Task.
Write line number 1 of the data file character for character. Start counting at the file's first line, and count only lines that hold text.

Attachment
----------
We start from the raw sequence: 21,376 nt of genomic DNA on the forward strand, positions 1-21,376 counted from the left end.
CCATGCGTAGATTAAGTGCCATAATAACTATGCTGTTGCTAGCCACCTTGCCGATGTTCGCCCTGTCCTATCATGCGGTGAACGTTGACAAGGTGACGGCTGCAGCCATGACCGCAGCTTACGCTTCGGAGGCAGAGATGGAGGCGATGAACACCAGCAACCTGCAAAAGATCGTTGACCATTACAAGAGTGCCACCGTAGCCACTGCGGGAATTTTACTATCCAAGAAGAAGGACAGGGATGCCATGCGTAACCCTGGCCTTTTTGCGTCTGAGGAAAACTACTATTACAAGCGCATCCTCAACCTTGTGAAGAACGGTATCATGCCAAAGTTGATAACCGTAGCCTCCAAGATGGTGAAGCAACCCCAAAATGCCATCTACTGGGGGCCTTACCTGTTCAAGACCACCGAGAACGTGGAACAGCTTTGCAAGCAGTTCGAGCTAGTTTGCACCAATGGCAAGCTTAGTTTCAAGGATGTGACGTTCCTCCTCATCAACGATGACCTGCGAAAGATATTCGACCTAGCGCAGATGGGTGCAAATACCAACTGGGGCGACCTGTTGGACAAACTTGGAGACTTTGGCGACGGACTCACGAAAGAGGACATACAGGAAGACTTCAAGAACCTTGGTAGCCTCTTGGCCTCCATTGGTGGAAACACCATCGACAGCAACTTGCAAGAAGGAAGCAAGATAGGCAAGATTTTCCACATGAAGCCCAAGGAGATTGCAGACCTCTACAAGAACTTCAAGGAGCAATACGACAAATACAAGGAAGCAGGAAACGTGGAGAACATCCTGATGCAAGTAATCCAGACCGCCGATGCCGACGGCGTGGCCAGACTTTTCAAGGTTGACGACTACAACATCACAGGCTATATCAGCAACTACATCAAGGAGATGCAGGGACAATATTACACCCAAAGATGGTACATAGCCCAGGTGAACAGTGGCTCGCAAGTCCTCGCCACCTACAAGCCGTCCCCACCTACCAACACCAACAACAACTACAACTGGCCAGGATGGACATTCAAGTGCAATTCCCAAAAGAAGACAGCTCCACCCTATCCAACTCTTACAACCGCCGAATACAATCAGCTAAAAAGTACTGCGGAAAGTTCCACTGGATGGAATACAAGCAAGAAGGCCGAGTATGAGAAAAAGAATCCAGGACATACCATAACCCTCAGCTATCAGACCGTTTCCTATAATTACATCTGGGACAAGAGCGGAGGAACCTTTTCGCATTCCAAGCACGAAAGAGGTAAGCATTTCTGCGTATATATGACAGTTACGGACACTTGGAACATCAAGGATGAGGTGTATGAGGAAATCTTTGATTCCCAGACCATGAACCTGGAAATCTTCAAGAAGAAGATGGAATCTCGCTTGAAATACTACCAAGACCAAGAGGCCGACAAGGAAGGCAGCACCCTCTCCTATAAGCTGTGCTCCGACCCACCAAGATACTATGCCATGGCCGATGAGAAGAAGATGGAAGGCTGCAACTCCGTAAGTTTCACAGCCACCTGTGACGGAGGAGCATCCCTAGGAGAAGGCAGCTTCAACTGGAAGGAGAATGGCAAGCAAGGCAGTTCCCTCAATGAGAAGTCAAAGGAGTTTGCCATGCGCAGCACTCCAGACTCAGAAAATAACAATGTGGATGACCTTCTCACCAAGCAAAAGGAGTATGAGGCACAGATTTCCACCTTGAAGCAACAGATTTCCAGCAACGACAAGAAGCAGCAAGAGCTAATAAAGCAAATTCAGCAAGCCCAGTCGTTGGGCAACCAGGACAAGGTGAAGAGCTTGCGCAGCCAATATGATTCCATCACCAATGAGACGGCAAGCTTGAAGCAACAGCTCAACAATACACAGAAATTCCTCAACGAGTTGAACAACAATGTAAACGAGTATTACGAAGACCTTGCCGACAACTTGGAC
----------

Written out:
We start from the raw sequence: 21,376 nt of genomic DNA on the forward strand, positions 1-21,376 counted from the left end.